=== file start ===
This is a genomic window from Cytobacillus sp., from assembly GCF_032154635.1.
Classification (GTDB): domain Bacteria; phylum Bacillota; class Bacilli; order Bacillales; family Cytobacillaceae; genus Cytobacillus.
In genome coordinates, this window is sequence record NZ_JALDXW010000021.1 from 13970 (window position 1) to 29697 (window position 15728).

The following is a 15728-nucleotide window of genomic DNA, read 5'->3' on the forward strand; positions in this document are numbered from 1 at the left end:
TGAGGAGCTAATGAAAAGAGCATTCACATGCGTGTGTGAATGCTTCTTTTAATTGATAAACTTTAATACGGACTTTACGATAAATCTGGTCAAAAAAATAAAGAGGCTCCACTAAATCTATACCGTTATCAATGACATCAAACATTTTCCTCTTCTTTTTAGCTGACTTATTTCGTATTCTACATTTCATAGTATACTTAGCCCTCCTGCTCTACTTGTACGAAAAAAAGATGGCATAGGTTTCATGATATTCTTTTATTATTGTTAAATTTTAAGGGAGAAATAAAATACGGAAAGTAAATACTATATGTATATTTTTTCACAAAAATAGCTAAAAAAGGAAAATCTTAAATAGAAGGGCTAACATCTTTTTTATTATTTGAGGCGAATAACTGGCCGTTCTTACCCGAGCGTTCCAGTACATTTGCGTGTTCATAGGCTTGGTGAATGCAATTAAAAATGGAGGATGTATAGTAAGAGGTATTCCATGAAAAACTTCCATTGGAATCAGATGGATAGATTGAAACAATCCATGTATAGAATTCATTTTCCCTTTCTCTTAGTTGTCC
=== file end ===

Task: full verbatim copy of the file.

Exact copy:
This is a genomic window from Cytobacillus sp., from assembly GCF_032154635.1.
Classification (GTDB): domain Bacteria; phylum Bacillota; class Bacilli; order Bacillales; family Cytobacillaceae; genus Cytobacillus.
In genome coordinates, this window is sequence record NZ_JALDXW010000021.1 from 13970 (window position 1) to 29697 (window position 15728).

The following is a 15728-nucleotide window of genomic DNA, read 5'->3' on the forward strand; positions in this document are numbered from 1 at the left end:
TGAGGAGCTAATGAAAAGAGCATTCACATGCGTGTGTGAATGCTTCTTTTAATTGATAAACTTTAATACGGACTTTACGATAAATCTGGTCAAAAAAATAAAGAGGCTCCACTAAATCTATACCGTTATCAATGACATCAAACATTTTCCTCTTCTTTTTAGCTGACTTATTTCGTATTCTACATTTCATAGTATACTTAGCCCTCCTGCTCTACTTGTACGAAAAAAAGATGGCATAGGTTTCATGATATTCTTTTATTATTGTTAAATTTTAAGGGAGAAATAAAATACGGAAAGTAAATACTATATGTATATTTTTTCACAAAAATAGCTAAAAAAGGAAAATCTTAAATAGAAGGGCTAACATCTTTTTTATTATTTGAGGCGAATAACTGGCCGTTCTTACCCGAGCGTTCCAGTACATTTGCGTGTTCATAGGCTTGGTGAATGCAATTAAAAATGGAGGATGTATAGTAAGAGGTATTCCATGAAAAACTTCCATTGGAATCAGATGGATAGATTGAAACAATCCATGTATAGAATTCATTTTCCCTTTCTCTTAGTTGTCC